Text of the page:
Several years back, Alfonso Segura, the CEO/Founder of the industry thought-leading blog, The Fashion Retailer, found what was nothing more than a habit of collecting information on industry trends into building out a blog with a large readership.
While the journey to get there has never been an easy one, when reflecting on the road itself, Segura finds it far from random, as the consequence of his professional path in retail has always been reflected as far back as his studies in sociology.
With a great interest in the science of understanding people, and retail is an industry that deals with people on a consumer level, Segura jumped into the fashion world head-on, and has since worked in the industry for over 10 years.
Fashion has always been part of my family. Growing up with an entrepreneur-father, he was dedicated to textiles dyeing and managing a fabric company founded in 1890 in Terrassa, Spain, fashion has always been a part of my family.
Spending some years in Segura began his career in the fashion industry working for both mass-market and luxury apparel companies, and then ran a company specializing in baby clothing. After a few years, Segura moved to the business consulting side where he remained involved in projects for retailers around the world. It wasn’t until January 2019, he joined a leading technology company with the aim of digitally transforming the fashion industry.
The path to digital transformation in the fashion industry
In March 2017, while doing his MBA at IESE, Segura attended a conference on Fashion and Luxury Goods. It was here, his world changed, as the attending speakers discussed the difficulty in managing talent in an industry where science and art merged, and how companies struggle when integrating the product and retail side of the business.
I thought it would be great to try to explain both sides of the business, fashion (art) and retail (science), using my experience and passion for the industry.
From where he stood, Segura felt there would be others like himself, a niche of people that could be interested in reading about how the industry worked from a realistic point of view, and without cost.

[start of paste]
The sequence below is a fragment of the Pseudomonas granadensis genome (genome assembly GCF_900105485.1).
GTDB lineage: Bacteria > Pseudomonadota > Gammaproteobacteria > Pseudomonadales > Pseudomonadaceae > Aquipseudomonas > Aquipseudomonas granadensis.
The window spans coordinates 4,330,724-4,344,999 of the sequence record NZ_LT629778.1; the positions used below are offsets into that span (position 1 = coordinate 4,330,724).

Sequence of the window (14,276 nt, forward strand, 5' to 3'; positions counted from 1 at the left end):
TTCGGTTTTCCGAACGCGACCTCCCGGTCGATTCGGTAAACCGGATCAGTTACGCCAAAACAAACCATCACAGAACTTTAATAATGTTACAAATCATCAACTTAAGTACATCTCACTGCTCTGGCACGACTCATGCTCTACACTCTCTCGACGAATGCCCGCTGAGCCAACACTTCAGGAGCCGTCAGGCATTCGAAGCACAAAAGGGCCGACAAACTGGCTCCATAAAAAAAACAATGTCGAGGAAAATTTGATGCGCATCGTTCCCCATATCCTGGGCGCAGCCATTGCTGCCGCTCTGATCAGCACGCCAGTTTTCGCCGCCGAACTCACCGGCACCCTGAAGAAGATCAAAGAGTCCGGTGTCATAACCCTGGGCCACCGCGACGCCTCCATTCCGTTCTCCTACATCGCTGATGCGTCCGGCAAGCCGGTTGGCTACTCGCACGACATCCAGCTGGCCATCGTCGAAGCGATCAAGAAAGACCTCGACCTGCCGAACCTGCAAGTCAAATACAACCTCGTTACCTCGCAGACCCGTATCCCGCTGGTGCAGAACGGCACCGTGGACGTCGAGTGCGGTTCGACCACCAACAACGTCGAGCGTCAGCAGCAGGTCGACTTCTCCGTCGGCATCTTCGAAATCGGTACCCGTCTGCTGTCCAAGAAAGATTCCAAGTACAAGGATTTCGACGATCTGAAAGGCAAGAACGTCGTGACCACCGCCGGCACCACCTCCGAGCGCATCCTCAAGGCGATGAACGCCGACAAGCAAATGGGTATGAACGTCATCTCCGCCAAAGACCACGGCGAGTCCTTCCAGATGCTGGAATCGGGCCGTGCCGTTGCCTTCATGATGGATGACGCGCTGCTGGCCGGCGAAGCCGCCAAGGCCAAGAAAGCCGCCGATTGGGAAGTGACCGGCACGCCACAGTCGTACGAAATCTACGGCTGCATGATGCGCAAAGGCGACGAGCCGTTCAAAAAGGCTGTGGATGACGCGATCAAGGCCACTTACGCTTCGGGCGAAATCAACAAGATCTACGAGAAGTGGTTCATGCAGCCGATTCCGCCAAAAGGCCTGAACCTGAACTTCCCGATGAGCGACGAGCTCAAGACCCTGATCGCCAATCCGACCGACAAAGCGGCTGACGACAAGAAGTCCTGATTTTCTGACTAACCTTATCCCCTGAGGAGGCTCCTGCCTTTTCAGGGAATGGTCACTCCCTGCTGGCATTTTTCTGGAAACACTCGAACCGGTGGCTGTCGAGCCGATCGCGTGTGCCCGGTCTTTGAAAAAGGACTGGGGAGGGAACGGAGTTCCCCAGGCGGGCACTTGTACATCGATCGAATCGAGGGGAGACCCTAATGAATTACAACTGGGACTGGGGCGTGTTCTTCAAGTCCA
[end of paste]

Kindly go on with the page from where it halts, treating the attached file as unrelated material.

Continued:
On top of that, since 2014, he had been tracking and writing on retail trends on a single file on his cloud storage, attempting to look at the opportunities ahead. He realized, with all the information he held and educated himself on, he could write every week as a way of updating himself on the latest trends in the industry.
Furthermore, he also found that maintaining the blog was beneficial to his professional career as well, as it served as a means to build his own brand and profile, beyond a standard CV. It was the best way to display his interests and experience while growing a niche network. In addition, it began to provide him the opportunity to collaborate with fashion companies and startups at a greater scale, as well as allowing him to attend as a speaker to provide thought leadership.
The Fashion Retailer: information and insight into retail
Today, the Fashion Retailer has been voted as one of the best retail blogs to follow by Feedspot, the blog has about 5000 visitors and 8000 views per week, all without any paid ads through Facebook or Google. Growing his audience organically, the blog serves as a useful resource that many people in the industry go-to for information.
Currently, the blog has many referrers from universities or fashion related sites. Segura assumes most of his visitors are part of a niche segment of people working in the industry or students, something he prefers, as the blog is meant to be specialized for a specific crowd.
Based on the data, a majority of those who follow his blog tend to be from the USA, UK, India, Italy, Spain, Germany and France. However, in regards to visitors/population, Hong Kong tends to be on top. Due to the time constraints of living life and balancing work-family, he has not placed as much attention on social media presence, but is something he hopes to focus on in the coming years.
Building the blog: challenges and struggles